What’s different about this revival of Bar Moruno, compared to its past iterations?
David Rosoff: It’s very similar. I think it’s just a better place in time. It’s in the proper venue. This is the type of space we always wanted it to be in. We were in two public markets, so we were limited in what we could do. I was very proud of the space that we built in Grand Central Market, but the partnership there just didn’t work out. Five years later, we feel the concept is just as fresh as it was back then.
When you say it’s the right place and the right time to bring back Bar Moruno — in addition to Rápido next door — does that have anything to do with the increasing popularity of tinned fish?
DR: Yeah. We felt several years ago that there was a movement toward sherry and vermouth, and tinned fish and things like that. You can see the groundswell of support when you read through blogs or pay attention to what’s happening on social media. So you can see it coming, you just don’t know how long it’s going to take for it to reach the mainstream. I think that being in Silver Lake, we’re a lot closer to the epicenter than we might have been before. When we opened Rápido a month ago, the receptivity was immediately palpable. People were walking in and filling up bags with tinned fish. Instead of looking at the wall and saying, ‘Ew, sardines. Why would you eat those?’ They were like, ‘Oh, my God, look at how many sardines you have.’ So that was just thrilling to me, and confirmation that this could actually work.
And the popular Santa Monica bakery Jyan Isaac also sells its bread inside Rápido?
DR: They had approached us a couple of months before we opened, looking for an east side retailer. It’s such a small space, but there was an area behind the counter that wasn’t being used, so it was perfect. Five days a week, we have bread delivered fresh at eight o’clock in the morning. It’s pretty terrific.
What’s your approach to wine at Bar Moruno versus next door at Causita?
DR: We don’t work with anything that’s not at least organically farmed. It doesn’t have to be certified because certification is tricky in some places. I just need to know about practices, I need to know that there’s no poison being sprayed into the soil. Beyond that, if it’s biodynamic, great, if it’s natural but well made and it tastes good, even better. Regionally, I tried to keep them separate, so that it would make sense.
I largely stuck to what I had done five years ago at Bar Moruno here, which is Spain; the deep south of France (Languedoc and Roussillon), which flows into Catalonia; plus a section I call “islands and volcanoes” — anything growing on an island or in volcanic soil — and includes a little bit of Greece and Italy, which was hard to avoid because it’s like a second home to me. I just drilled that down to two great varieties, nebbiolo and sangiovese, and that’s all I’m representing here.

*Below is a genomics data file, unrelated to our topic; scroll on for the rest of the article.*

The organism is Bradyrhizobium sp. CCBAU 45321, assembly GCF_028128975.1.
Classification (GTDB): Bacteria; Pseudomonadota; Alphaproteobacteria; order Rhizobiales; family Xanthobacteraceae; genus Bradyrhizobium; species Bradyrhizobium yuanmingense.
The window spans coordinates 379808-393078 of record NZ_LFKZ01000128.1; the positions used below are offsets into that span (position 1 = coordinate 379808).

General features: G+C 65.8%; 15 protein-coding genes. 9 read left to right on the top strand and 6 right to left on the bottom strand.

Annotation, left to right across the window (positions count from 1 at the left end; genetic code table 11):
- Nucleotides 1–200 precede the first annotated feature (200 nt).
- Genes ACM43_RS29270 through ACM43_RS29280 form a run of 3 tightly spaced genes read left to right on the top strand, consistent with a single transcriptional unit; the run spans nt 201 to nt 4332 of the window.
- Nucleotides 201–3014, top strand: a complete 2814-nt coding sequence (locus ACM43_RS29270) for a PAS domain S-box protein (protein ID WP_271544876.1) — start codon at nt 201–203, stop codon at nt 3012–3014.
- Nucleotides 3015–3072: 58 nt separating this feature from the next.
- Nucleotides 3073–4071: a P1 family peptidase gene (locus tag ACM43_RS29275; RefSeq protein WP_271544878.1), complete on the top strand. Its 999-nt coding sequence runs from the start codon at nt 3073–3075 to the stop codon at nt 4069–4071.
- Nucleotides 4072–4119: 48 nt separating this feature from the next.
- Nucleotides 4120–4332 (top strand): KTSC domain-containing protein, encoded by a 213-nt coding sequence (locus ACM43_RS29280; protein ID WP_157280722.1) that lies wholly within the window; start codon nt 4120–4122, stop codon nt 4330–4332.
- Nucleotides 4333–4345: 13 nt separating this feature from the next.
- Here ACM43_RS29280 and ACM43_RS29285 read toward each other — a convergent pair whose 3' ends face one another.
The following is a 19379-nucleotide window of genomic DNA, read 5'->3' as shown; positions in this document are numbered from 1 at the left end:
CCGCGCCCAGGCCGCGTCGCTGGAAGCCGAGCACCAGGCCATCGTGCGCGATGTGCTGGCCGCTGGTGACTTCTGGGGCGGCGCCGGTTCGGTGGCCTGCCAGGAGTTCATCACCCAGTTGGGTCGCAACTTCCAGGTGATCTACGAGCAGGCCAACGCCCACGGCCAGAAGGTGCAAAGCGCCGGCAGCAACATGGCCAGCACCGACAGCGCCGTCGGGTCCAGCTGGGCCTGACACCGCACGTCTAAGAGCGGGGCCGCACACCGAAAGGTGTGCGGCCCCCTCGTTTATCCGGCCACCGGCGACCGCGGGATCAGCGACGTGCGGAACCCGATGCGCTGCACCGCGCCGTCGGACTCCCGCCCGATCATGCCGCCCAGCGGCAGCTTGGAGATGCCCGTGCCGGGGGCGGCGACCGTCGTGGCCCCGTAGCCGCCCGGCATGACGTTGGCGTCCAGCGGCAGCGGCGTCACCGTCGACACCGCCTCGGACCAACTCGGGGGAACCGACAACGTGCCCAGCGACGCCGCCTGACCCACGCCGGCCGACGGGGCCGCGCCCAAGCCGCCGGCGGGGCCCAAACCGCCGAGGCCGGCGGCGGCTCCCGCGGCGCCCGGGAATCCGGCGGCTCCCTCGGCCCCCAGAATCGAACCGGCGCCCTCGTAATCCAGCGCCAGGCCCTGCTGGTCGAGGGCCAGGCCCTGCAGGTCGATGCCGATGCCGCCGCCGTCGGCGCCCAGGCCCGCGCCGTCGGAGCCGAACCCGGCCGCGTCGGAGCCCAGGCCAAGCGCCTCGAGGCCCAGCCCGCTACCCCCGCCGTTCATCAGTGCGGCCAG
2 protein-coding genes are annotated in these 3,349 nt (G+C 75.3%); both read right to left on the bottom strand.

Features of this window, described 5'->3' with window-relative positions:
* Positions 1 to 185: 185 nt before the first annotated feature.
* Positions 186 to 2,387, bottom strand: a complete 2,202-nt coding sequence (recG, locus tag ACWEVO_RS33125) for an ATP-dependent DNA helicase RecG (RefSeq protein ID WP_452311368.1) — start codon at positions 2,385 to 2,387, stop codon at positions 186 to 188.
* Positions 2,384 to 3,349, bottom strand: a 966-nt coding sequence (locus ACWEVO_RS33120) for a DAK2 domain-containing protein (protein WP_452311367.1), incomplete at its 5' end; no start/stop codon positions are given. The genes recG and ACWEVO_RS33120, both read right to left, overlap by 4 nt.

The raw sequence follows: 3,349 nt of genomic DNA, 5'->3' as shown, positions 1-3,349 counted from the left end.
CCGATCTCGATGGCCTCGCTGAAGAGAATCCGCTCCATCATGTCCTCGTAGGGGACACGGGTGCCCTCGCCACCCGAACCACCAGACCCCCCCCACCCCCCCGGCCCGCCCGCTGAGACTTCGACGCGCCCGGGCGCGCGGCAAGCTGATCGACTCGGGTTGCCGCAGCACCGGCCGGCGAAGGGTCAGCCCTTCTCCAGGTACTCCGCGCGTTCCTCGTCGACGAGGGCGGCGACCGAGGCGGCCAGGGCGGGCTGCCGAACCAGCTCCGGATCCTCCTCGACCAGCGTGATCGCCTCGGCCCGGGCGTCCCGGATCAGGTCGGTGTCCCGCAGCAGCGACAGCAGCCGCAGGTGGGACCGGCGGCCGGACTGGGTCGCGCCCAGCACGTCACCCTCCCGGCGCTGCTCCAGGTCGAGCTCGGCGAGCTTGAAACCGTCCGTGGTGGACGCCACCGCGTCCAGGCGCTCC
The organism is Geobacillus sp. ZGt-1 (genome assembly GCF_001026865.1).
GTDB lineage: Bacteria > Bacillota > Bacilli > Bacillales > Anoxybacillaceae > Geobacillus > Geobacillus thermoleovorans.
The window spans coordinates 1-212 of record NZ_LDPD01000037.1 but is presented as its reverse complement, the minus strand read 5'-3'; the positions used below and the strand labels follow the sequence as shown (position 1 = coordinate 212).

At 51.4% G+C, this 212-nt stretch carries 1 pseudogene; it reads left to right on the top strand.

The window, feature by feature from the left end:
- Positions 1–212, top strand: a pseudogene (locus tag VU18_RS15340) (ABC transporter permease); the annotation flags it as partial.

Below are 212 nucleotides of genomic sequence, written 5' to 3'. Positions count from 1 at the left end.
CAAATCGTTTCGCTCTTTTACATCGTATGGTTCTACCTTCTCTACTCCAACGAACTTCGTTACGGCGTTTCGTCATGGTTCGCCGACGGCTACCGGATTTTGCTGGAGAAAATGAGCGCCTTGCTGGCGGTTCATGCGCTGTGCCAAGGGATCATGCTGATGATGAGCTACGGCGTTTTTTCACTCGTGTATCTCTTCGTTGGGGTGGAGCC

Next door at Causita there is more of all the other French stuff. Loire Valley, Jura, Burgundy, Champagne, Austria — some grüner veltliner and riesling — and we’ll also have a little feature section of South American wines, which is not really in my wheelhouse, to be quite honest. I’m gonna learn a little something here. A little bit of Chile and Argentina, and there’s an importer I work with who’s bringing in some natural Peruvian wine.
What about right now in Los Angeles makes it an exciting time to open a restaurant?
DR: It’s a very hard thing to assess, given where we are, coming out of the pandemic, because everything changed so dramatically. Everybody had to pivot or die. What the public needed out of a restaurant changed dramatically. Now that people are out and about again, will they just revert right back to where they were in 2019 in terms of how they use restaurants? Will their patterns change? Will they be looking for different kinds of things? I don’t know the answer to that.
But I do think that people will return to restaurants and see them as havens. And I think they’re going to be so relieved to be served and to be able to relax and break bread with their friends for two hours in this kind of setting. As cool as Zooming while you’re getting delivery was, this is what people want to be doing. And so I’d like to think that smaller, more creative, more hospitable places will be the trend — places that feel warm, that feel authentic, that have an intention; where you can walk in and sense that there’s a point of view.
Emily Wilson is a Los Angeles-based food writer from New York. She has contributed to Bon Appétit, Eater, TASTE, The Los Angeles Times, Punch, Atlas Obscura, and more. Follow her on Twitter and Instagram. Follow Resy, too.